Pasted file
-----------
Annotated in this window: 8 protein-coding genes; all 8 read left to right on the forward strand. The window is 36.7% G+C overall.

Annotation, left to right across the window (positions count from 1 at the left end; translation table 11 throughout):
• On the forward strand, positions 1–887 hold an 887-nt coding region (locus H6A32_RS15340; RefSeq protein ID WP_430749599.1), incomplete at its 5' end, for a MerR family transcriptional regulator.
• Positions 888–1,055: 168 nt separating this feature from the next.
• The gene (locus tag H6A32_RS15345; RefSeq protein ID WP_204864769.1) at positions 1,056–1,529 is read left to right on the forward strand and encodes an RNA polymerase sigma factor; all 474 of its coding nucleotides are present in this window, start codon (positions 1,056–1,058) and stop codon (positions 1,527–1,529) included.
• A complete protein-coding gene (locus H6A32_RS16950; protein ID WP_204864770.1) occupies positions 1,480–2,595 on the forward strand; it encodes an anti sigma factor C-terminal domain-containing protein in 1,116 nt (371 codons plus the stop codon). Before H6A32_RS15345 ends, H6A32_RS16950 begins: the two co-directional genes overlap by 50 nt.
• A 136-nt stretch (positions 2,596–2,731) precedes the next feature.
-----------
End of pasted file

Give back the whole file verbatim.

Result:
Annotated in this window: 8 protein-coding genes; all 8 read left to right on the forward strand. The window is 36.7% G+C overall.

Annotation, left to right across the window (positions count from 1 at the left end; translation table 11 throughout):
• On the forward strand, positions 1–887 hold an 887-nt coding region (locus H6A32_RS15340; RefSeq protein ID WP_430749599.1), incomplete at its 5' end, for a MerR family transcriptional regulator.
• Positions 888–1,055: 168 nt separating this feature from the next.
• The gene (locus tag H6A32_RS15345; RefSeq protein ID WP_204864769.1) at positions 1,056–1,529 is read left to right on the forward strand and encodes an RNA polymerase sigma factor; all 474 of its coding nucleotides are present in this window, start codon (positions 1,056–1,058) and stop codon (positions 1,527–1,529) included.
• A complete protein-coding gene (locus H6A32_RS16950; protein ID WP_204864770.1) occupies positions 1,480–2,595 on the forward strand; it encodes an anti sigma factor C-terminal domain-containing protein in 1,116 nt (371 codons plus the stop codon). Before H6A32_RS15345 ends, H6A32_RS16950 begins: the two co-directional genes overlap by 50 nt.
• A 136-nt stretch (positions 2,596–2,731) precedes the next feature.